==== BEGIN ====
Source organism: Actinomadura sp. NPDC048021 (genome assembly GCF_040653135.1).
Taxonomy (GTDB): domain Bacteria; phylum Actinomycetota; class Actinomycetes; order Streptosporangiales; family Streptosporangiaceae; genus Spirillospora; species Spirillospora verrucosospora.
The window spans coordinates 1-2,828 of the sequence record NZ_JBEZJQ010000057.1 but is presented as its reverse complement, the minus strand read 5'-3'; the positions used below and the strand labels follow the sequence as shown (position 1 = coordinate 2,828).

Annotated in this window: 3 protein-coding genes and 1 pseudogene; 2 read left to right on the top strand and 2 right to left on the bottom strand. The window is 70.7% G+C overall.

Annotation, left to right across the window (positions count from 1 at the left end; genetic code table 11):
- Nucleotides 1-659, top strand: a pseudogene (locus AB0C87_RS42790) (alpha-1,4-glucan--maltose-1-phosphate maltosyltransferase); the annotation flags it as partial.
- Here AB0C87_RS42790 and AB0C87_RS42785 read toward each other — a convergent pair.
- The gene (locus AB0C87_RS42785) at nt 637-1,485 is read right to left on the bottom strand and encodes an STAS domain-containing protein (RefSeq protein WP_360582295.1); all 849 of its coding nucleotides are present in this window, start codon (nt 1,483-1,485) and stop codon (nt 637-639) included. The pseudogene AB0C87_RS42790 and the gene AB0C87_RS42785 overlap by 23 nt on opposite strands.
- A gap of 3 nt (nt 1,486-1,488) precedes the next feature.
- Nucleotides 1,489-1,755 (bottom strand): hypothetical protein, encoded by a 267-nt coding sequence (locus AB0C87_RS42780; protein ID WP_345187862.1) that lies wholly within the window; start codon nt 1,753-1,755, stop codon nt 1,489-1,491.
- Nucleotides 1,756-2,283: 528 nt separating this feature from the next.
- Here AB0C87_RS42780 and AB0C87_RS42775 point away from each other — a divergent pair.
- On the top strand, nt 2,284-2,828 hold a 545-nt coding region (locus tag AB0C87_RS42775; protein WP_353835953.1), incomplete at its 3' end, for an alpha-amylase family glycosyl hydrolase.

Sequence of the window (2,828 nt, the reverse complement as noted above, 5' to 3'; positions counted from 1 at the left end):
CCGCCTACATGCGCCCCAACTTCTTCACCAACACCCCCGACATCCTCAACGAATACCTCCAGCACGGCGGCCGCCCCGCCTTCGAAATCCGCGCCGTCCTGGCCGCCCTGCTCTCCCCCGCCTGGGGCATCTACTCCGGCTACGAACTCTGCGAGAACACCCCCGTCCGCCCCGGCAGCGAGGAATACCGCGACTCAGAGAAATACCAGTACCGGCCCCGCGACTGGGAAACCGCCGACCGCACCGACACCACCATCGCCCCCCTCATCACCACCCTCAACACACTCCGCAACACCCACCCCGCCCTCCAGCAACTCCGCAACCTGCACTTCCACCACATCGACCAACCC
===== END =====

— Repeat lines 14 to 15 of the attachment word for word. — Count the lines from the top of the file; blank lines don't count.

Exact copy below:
Sequence of the window (2,828 nt, the reverse complement as noted above, 5' to 3'; positions counted from 1 at the left end):
CCGCCTACATGCGCCCCAACTTCTTCACCAACACCCCCGACATCCTCAACGAATACCTCCAGCACGGCGGCCGCCCCGCCTTCGAAATCCGCGCCGTCCTGGCCGCCCTGCTCTCCCCCGCCTGGGGCATCTACTCCGGCTACGAACTCTGCGAGAACACCCCCGTCCGCCCCGGCAGCGAGGAATACCGCGACTCAGAGAAATACCAGTACCGGCCCCGCGACTGGGAAACCGCCGACCGCACCGACACCACCATCGCCCCCCTCATCACCACCCTCAACACACTCCGCAACACCCACCCCGCCCTCCAGCAACTCCGCAACCTGCACTTCCACCACATCGACCAACCC